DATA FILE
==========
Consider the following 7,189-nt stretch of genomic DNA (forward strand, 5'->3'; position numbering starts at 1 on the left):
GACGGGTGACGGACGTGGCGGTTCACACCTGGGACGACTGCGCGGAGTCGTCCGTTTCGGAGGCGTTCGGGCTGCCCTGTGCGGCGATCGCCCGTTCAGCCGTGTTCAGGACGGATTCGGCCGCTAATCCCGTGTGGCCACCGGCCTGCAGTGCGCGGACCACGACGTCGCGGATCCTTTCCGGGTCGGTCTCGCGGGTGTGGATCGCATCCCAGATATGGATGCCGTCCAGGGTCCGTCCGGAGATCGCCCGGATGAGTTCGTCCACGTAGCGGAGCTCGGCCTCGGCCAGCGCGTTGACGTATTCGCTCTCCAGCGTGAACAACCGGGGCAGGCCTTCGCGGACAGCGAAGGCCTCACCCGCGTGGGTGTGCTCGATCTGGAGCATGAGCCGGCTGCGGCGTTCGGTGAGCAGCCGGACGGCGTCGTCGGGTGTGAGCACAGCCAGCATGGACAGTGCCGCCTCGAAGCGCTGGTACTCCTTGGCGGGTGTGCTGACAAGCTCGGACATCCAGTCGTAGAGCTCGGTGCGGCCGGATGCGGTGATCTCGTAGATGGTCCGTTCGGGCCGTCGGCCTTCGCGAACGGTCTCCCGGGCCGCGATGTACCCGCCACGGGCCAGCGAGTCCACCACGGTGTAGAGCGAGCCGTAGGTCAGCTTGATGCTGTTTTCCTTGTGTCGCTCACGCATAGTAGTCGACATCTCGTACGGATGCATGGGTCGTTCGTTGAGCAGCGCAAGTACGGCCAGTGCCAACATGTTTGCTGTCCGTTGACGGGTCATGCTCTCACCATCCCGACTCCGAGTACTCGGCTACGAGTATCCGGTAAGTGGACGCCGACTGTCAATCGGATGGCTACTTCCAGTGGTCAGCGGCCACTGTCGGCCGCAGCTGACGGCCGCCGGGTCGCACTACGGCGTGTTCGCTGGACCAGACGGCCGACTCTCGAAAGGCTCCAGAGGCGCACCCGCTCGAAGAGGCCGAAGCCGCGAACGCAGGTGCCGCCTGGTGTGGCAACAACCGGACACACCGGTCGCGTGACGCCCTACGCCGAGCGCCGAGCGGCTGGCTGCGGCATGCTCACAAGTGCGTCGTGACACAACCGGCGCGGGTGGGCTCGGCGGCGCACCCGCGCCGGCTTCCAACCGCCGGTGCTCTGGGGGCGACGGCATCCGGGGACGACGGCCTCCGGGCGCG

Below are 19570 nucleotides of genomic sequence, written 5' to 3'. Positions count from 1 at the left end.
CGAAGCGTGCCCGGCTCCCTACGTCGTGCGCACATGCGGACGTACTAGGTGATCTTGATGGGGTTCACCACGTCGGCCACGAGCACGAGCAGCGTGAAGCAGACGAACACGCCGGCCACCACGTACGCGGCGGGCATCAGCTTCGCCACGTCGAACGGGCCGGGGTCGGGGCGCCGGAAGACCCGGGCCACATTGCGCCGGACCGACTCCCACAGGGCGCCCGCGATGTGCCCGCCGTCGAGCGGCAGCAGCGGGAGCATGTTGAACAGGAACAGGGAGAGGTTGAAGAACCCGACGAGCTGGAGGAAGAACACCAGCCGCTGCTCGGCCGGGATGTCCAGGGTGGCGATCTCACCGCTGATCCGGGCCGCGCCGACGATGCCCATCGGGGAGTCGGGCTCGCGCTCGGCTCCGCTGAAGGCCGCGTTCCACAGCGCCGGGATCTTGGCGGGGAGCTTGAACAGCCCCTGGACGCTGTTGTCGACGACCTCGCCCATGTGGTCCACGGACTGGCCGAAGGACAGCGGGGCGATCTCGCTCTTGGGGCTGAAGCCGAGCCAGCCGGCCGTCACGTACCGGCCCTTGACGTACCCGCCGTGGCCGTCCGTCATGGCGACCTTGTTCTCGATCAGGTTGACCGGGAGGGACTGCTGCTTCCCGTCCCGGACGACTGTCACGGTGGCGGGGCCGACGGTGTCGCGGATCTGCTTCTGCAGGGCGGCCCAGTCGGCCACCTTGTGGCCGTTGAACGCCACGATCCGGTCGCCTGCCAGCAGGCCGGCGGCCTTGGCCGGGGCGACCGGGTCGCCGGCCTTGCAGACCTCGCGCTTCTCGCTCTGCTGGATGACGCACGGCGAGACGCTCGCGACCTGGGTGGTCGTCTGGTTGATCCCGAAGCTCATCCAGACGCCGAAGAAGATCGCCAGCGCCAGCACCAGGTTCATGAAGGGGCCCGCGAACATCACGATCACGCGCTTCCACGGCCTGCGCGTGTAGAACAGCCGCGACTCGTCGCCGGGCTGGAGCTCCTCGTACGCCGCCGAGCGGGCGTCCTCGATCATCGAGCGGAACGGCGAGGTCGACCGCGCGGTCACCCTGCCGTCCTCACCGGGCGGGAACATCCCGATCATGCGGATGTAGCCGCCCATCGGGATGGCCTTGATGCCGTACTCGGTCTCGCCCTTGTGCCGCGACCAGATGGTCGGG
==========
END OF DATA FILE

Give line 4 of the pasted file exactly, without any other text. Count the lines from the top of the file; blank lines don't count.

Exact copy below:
CGAAGCGTGCCCGGCTCCCTACGTCGTGCGCACATGCGGACGTACTAGGTGATCTTGATGGGGTTCACCACGTCGGCCACGAGCACGAGCAGCGTGAAGCAGACGAACACGCCGGCCACCACGTACGCGGCGGGCATCAGCTTCGCCACGTCGAACGGGCCGGGGTCGGGGCGCCGGAAGACCCGGGCCACATTGCGCCGGACCGACTCCCACAGGGCGCCCGCGATGTGCCCGCCGTCGAGCGGCAGCAGCGGGAGCATGTTGAACAGGAACAGGGAGAGGTTGAAGAACCCGACGAGCTGGAGGAAGAACACCAGCCGCTGCTCGGCCGGGATGTCCAGGGTGGCGATCTCACCGCTGATCCGGGCCGCGCCGACGATGCCCATCGGGGAGTCGGGCTCGCGCTCGGCTCCGCTGAAGGCCGCGTTCCACAGCGCCGGGATCTTGGCGGGGAGCTTGAACAGCCCCTGGACGCTGTTGTCGACGACCTCGCCCATGTGGTCCACGGACTGGCCGAAGGACAGCGGGGCGATCTCGCTCTTGGGGCTGAAGCCGAGCCAGCCGGCCGTCACGTACCGGCCCTTGACGTACCCGCCGTGGCCGTCCGTCATGGCGACCTTGTTCTCGATCAGGTTGACCGGGAGGGACTGCTGCTTCCCGTCCCGGACGACTGTCACGGTGGCGGGGCCGACGGTGTCGCGGATCTGCTTCTGCAGGGCGGCCCAGTCGGCCACCTTGTGGCCGTTGAACGCCACGATCCGGTCGCCTGCCAGCAGGCCGGCGGCCTTGGCCGGGGCGACCGGGTCGCCGGCCTTGCAGACCTCGCGCTTCTCGCTCTGCTGGATGACGCACGGCGAGACGCTCGCGACCTGGGTGGTCGTCTGGTTGATCCCGAAGCTCATCCAGACGCCGAAGAAGATCGCCAGCGCCAGCACCAGGTTCATGAAGGGGCCCGCGAACATCACGATCACGCGCTTCCACGGCCTGCGCGTGTAGAACAGCCGCGACTCGTCGCCGGGCTGGAGCTCCTCGTACGCCGCCGAGCGGGCGTCCTCGATCATCGAGCGGAACGGCGAGGTCGACCGCGCGGTCACCCTGCCGTCCTCACCGGGCGGGAACATCCCGATCATGCGGATGTAGCCGCCCATCGGGATGGCCTTGATGCCGTACTCGGTCTCGCCCTTGTGCCGCGACCAGATGGTCGGG